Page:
Drowned Lives by Stephen Booth
|Drowned Lives by Stephen Booth|
|Reviewer: Sue Magee|
|Summary: A standalone psychological thriller from the author of the Cooper and Fry series. I much prefer the Cooper and Fry series!|
|Buy? Maybe||Borrow? Yes|
|Pages: 432/14h4m||Date: August 2019|
|External links: Author's website|
When council officer Chris Buckley is approached by an old man who wants his help in healing a decades' old family rift he's reluctant to get involved, but then Chris is reluctant to get involved in anything but a pint in the pub these days. It could just be the way that he is, or the fact that he's just lost both his parents within three months of each other. He's currently existing in the family home and wondering when he's going to be made redundant from his job with the council. The short answer to that one is 'soon'. Chris does his best to deter the old man, but it's not before he's left a lot of papers with his neighbour. Then the old man is murdered and the police come calling on Chris.
I came to this book because I'm a long-term fan of Stephen Booth's Cooper and Fry police procedurals. I was hoping for something in a similar vein. To some extent I was lucky: Booth has an excellent talent for evoking countryside. This time it's the area around Lichfield and particularly the canal system and a restoration project - the Ogley and Huddlesford Canal Restoration Trust - which aims to restore a seven-mile link between other canals. The Ogley and Huddlesford is based on a real restoration project and you'll be in there with all the mud, slime and crumbling brickwork.
Like me you might feel that you know just a little bit too much of the restoration work, canal systems and narrowboats by the end of the book, but you can't fault Booth for the work he's obviously put into researching the background for the story. He's a brave author too: most make their lead character someone you can relate too and want to succeed. Chris Buckley is the stereotypical council officer (but probably not one real council officers would recognise, I hasten to add) who knows that he's going to be a failure at whatever he does and who seems capable of making wrong judgements at every turn. I couldn't root for him. I'm sorry! He annoyed the hell out of me...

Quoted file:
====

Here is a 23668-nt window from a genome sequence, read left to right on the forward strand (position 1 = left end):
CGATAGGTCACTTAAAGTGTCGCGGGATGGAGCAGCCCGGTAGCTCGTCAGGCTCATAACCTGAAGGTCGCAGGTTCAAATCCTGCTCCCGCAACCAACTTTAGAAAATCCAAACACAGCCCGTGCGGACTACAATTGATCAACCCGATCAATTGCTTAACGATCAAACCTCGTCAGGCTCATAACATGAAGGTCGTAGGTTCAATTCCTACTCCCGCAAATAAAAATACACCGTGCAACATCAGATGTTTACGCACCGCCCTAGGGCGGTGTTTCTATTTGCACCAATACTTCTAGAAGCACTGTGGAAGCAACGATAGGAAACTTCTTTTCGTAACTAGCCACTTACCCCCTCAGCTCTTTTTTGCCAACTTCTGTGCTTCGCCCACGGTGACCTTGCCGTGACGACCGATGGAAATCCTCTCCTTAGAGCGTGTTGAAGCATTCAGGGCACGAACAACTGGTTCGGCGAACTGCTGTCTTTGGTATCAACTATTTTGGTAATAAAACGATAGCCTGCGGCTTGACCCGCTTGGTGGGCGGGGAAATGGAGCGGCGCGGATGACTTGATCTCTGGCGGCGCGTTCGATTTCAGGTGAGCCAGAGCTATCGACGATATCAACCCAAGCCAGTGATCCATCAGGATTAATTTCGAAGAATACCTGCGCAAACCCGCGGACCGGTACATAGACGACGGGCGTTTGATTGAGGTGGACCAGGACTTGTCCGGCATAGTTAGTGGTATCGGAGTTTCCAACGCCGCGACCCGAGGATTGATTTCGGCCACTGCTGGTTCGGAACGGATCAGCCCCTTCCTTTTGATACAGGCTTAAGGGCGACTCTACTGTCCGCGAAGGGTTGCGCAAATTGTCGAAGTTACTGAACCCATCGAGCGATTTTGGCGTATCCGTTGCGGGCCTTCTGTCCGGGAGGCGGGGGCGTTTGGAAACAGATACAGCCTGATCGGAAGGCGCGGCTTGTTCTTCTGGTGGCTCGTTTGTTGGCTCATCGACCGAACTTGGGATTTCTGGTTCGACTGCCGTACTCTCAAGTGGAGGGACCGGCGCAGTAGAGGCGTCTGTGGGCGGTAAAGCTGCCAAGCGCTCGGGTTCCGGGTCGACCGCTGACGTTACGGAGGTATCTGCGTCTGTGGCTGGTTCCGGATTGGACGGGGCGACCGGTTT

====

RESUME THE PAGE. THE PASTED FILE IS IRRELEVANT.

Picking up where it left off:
The plot is good, with plenty of twists and a villain I didn't spot even though there were plenty of clues. We're looking at a two-hundred-year-old feud between two families, which looks like being replicated in the twenty-first century. Booth has set his story in the late nineteen-nineties and it was good to see him recreate the language and mores of the time. Language does develop and change even over so short a period as a couple of decades: Booth has it perfectly. The book was a reasonable read - but I'd rather Booth stuck to his Cooper and Fry novels!
I'd like to thank the publishers for making a copy available to the Bookbag.
There are thirty locks in Booth's fictional stretch of canal. We can only offer you twenty one in Twenty-One Locks by Laura Barton.
You could get a free audio download of Drowned Lives by Stephen Booth with a 30-day Audible free trial at Amazon.co.uk.
You can read more book reviews or buy Drowned Lives by Stephen Booth at Amazon.co.uk
You can read more book reviews or buy Drowned Lives by Stephen Booth at Amazon.com.
Like to comment on this review?
Just send us an email and we'll put the best up on the site.